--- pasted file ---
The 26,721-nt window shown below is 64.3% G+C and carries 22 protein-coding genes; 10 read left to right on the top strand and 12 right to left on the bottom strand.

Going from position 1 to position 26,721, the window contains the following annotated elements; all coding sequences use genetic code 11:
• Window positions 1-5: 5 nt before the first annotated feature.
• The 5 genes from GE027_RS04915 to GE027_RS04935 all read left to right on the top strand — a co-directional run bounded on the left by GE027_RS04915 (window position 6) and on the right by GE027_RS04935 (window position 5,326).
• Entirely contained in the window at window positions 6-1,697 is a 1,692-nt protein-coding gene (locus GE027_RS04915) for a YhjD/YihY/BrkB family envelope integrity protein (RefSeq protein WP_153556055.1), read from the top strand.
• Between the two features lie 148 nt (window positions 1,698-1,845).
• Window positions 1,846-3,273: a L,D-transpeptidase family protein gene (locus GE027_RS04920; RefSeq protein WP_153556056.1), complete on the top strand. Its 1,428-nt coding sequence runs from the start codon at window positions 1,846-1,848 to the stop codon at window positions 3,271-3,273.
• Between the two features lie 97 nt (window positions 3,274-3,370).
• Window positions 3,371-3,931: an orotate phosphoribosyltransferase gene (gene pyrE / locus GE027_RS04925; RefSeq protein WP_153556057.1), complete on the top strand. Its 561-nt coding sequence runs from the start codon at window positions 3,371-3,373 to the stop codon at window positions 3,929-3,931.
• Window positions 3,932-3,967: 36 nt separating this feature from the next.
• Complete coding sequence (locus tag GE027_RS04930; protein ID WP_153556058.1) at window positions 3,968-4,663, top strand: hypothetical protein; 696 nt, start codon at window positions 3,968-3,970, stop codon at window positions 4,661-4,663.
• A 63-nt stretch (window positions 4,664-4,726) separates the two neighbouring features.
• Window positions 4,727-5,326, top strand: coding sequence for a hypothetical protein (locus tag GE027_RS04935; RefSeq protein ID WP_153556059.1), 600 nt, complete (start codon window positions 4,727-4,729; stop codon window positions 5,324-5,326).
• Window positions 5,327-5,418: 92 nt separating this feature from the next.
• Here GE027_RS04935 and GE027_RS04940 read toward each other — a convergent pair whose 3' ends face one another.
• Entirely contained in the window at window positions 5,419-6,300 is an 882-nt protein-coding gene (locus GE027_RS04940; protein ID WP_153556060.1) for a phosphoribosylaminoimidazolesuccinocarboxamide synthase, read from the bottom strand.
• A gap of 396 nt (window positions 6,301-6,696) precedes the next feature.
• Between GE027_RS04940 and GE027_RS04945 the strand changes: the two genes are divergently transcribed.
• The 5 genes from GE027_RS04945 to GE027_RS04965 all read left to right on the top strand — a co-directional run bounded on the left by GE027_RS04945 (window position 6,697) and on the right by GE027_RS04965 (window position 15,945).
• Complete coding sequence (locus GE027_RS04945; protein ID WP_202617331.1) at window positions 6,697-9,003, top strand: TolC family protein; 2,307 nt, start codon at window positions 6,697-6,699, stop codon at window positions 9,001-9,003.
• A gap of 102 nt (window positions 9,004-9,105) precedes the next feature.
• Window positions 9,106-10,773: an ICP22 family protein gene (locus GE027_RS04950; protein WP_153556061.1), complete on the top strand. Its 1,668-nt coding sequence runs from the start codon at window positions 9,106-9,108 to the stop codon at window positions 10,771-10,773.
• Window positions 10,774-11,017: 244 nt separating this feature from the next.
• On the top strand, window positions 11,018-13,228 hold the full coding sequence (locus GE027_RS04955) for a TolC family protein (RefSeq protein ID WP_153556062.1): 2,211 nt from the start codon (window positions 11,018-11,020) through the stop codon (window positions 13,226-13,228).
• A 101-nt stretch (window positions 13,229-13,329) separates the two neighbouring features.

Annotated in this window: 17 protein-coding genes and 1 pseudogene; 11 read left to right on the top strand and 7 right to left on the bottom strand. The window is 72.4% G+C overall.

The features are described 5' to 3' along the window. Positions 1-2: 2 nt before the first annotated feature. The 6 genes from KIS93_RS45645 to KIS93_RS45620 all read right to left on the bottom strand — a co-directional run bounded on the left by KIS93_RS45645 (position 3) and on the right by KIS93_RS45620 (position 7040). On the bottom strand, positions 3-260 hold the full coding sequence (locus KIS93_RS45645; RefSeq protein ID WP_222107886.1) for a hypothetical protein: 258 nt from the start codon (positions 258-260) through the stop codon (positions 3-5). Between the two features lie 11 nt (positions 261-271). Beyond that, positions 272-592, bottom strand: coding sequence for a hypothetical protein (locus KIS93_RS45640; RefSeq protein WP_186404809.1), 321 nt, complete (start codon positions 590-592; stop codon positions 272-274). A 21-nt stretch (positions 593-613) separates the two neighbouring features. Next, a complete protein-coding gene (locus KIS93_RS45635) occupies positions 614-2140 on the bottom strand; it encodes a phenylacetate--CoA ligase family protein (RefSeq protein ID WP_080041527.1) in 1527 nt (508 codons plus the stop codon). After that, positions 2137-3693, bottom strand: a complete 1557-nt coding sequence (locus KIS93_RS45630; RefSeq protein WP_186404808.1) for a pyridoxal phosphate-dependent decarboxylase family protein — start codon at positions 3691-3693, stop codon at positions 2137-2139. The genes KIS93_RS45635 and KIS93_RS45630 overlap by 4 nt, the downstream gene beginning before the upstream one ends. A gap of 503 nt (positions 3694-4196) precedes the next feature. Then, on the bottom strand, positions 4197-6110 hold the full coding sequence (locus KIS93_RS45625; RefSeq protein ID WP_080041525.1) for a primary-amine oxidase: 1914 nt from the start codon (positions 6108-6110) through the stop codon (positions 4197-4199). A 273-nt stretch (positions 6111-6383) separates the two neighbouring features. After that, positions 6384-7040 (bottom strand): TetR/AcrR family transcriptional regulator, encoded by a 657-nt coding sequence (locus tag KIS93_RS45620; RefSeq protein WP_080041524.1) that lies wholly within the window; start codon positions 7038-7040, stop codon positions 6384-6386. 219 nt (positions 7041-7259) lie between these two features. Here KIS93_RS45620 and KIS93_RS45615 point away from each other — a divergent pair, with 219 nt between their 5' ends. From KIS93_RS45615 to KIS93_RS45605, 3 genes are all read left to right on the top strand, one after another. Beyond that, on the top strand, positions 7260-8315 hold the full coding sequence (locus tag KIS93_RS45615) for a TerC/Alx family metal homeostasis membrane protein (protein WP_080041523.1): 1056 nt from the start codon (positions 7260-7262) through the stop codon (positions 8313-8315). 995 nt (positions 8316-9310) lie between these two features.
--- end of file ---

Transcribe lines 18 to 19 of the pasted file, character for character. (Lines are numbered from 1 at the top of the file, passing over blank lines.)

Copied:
• Between GE027_RS04940 and GE027_RS04945 the strand changes: the two genes are divergently transcribed.
• The 5 genes from GE027_RS04945 to GE027_RS04965 all read left to right on the top strand — a co-directional run bounded on the left by GE027_RS04945 (window position 6,697) and on the right by GE027_RS04965 (window position 15,945).